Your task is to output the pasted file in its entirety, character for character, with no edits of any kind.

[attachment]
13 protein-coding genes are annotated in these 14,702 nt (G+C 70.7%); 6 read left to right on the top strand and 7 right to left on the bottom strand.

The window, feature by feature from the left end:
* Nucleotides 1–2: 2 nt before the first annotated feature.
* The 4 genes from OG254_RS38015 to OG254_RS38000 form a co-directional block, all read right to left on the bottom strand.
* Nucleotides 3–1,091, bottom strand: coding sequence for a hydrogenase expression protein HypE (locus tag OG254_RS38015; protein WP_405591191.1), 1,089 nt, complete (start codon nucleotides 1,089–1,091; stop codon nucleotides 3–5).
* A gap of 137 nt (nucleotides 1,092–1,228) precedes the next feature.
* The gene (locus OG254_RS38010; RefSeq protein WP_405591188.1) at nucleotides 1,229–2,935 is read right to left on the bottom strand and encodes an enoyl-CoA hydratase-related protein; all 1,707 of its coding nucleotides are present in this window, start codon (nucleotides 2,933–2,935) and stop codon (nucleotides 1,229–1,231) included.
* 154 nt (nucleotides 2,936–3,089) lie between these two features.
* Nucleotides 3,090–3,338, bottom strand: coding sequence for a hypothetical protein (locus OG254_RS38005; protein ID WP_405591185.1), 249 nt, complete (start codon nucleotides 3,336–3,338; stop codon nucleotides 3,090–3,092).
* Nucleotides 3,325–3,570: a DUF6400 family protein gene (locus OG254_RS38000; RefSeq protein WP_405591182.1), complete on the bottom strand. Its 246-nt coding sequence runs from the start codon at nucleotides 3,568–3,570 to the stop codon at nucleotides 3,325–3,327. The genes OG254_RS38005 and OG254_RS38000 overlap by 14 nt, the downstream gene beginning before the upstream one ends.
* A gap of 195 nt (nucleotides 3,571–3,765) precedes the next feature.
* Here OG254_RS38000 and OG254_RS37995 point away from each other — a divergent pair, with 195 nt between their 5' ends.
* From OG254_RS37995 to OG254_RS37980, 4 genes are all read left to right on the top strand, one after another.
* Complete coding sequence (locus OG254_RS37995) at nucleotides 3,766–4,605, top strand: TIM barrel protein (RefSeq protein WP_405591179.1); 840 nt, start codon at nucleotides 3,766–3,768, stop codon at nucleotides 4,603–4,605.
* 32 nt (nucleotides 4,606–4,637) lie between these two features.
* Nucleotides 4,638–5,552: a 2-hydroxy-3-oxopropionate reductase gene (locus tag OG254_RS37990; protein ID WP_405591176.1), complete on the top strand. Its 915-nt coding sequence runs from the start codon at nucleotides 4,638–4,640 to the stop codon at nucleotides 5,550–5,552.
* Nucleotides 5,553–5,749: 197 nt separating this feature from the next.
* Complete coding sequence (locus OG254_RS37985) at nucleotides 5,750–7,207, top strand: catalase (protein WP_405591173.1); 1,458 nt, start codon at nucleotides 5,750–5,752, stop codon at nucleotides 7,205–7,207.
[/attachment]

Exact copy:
13 protein-coding genes are annotated in these 14,702 nt (G+C 70.7%); 6 read left to right on the top strand and 7 right to left on the bottom strand.

The window, feature by feature from the left end:
* Nucleotides 1–2: 2 nt before the first annotated feature.
* The 4 genes from OG254_RS38015 to OG254_RS38000 form a co-directional block, all read right to left on the bottom strand.
* Nucleotides 3–1,091, bottom strand: coding sequence for a hydrogenase expression protein HypE (locus tag OG254_RS38015; protein WP_405591191.1), 1,089 nt, complete (start codon nucleotides 1,089–1,091; stop codon nucleotides 3–5).
* A gap of 137 nt (nucleotides 1,092–1,228) precedes the next feature.
* The gene (locus OG254_RS38010; RefSeq protein WP_405591188.1) at nucleotides 1,229–2,935 is read right to left on the bottom strand and encodes an enoyl-CoA hydratase-related protein; all 1,707 of its coding nucleotides are present in this window, start codon (nucleotides 2,933–2,935) and stop codon (nucleotides 1,229–1,231) included.
* 154 nt (nucleotides 2,936–3,089) lie between these two features.
* Nucleotides 3,090–3,338, bottom strand: coding sequence for a hypothetical protein (locus OG254_RS38005; protein ID WP_405591185.1), 249 nt, complete (start codon nucleotides 3,336–3,338; stop codon nucleotides 3,090–3,092).
* Nucleotides 3,325–3,570: a DUF6400 family protein gene (locus OG254_RS38000; RefSeq protein WP_405591182.1), complete on the bottom strand. Its 246-nt coding sequence runs from the start codon at nucleotides 3,568–3,570 to the stop codon at nucleotides 3,325–3,327. The genes OG254_RS38005 and OG254_RS38000 overlap by 14 nt, the downstream gene beginning before the upstream one ends.
* A gap of 195 nt (nucleotides 3,571–3,765) precedes the next feature.
* Here OG254_RS38000 and OG254_RS37995 point away from each other — a divergent pair, with 195 nt between their 5' ends.
* From OG254_RS37995 to OG254_RS37980, 4 genes are all read left to right on the top strand, one after another.
* Complete coding sequence (locus OG254_RS37995) at nucleotides 3,766–4,605, top strand: TIM barrel protein (RefSeq protein WP_405591179.1); 840 nt, start codon at nucleotides 3,766–3,768, stop codon at nucleotides 4,603–4,605.
* 32 nt (nucleotides 4,606–4,637) lie between these two features.
* Nucleotides 4,638–5,552: a 2-hydroxy-3-oxopropionate reductase gene (locus tag OG254_RS37990; protein ID WP_405591176.1), complete on the top strand. Its 915-nt coding sequence runs from the start codon at nucleotides 4,638–4,640 to the stop codon at nucleotides 5,550–5,552.
* Nucleotides 5,553–5,749: 197 nt separating this feature from the next.
* Complete coding sequence (locus OG254_RS37985) at nucleotides 5,750–7,207, top strand: catalase (protein WP_405591173.1); 1,458 nt, start codon at nucleotides 5,750–5,752, stop codon at nucleotides 7,205–7,207.